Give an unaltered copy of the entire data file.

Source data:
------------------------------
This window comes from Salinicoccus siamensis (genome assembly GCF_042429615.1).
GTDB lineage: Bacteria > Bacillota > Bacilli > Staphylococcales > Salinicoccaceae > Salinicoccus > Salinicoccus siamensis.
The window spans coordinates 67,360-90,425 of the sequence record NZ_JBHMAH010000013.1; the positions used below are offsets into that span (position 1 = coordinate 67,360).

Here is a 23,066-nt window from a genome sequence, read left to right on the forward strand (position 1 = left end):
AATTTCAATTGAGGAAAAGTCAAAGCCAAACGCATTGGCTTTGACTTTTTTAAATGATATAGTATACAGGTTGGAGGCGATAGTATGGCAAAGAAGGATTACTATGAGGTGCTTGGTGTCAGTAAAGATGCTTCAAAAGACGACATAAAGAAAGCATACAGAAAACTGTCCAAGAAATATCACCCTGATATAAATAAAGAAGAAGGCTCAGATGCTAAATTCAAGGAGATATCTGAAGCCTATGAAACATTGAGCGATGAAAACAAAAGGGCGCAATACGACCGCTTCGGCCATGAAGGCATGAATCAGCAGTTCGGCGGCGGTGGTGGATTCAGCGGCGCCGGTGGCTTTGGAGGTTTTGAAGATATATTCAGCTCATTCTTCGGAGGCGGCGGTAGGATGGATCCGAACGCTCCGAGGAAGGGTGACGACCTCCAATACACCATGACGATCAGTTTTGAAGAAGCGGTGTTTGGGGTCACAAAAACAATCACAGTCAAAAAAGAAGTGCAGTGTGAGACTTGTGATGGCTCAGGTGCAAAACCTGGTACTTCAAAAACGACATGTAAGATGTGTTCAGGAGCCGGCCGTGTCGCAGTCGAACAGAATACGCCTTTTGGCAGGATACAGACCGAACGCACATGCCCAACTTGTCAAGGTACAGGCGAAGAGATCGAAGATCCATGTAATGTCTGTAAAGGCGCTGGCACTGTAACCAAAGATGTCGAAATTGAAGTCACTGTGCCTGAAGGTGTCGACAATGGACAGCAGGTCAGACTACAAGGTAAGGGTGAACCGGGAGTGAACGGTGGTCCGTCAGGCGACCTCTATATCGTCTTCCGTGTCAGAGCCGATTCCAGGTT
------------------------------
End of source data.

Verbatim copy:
This window comes from Salinicoccus siamensis (genome assembly GCF_042429615.1).
GTDB lineage: Bacteria > Bacillota > Bacilli > Staphylococcales > Salinicoccaceae > Salinicoccus > Salinicoccus siamensis.
The window spans coordinates 67,360-90,425 of the sequence record NZ_JBHMAH010000013.1; the positions used below are offsets into that span (position 1 = coordinate 67,360).

Here is a 23,066-nt window from a genome sequence, read left to right on the forward strand (position 1 = left end):
AATTTCAATTGAGGAAAAGTCAAAGCCAAACGCATTGGCTTTGACTTTTTTAAATGATATAGTATACAGGTTGGAGGCGATAGTATGGCAAAGAAGGATTACTATGAGGTGCTTGGTGTCAGTAAAGATGCTTCAAAAGACGACATAAAGAAAGCATACAGAAAACTGTCCAAGAAATATCACCCTGATATAAATAAAGAAGAAGGCTCAGATGCTAAATTCAAGGAGATATCTGAAGCCTATGAAACATTGAGCGATGAAAACAAAAGGGCGCAATACGACCGCTTCGGCCATGAAGGCATGAATCAGCAGTTCGGCGGCGGTGGTGGATTCAGCGGCGCCGGTGGCTTTGGAGGTTTTGAAGATATATTCAGCTCATTCTTCGGAGGCGGCGGTAGGATGGATCCGAACGCTCCGAGGAAGGGTGACGACCTCCAATACACCATGACGATCAGTTTTGAAGAAGCGGTGTTTGGGGTCACAAAAACAATCACAGTCAAAAAAGAAGTGCAGTGTGAGACTTGTGATGGCTCAGGTGCAAAACCTGGTACTTCAAAAACGACATGTAAGATGTGTTCAGGAGCCGGCCGTGTCGCAGTCGAACAGAATACGCCTTTTGGCAGGATACAGACCGAACGCACATGCCCAACTTGTCAAGGTACAGGCGAAGAGATCGAAGATCCATGTAATGTCTGTAAAGGCGCTGGCACTGTAACCAAAGATGTCGAAATTGAAGTCACTGTGCCTGAAGGTGTCGACAATGGACAGCAGGTCAGACTACAAGGTAAGGGTGAACCGGGAGTGAACGGTGGTCCGTCAGGCGACCTCTATATCGTCTTCCGTGTCAGAGCCGATTCCAGGTT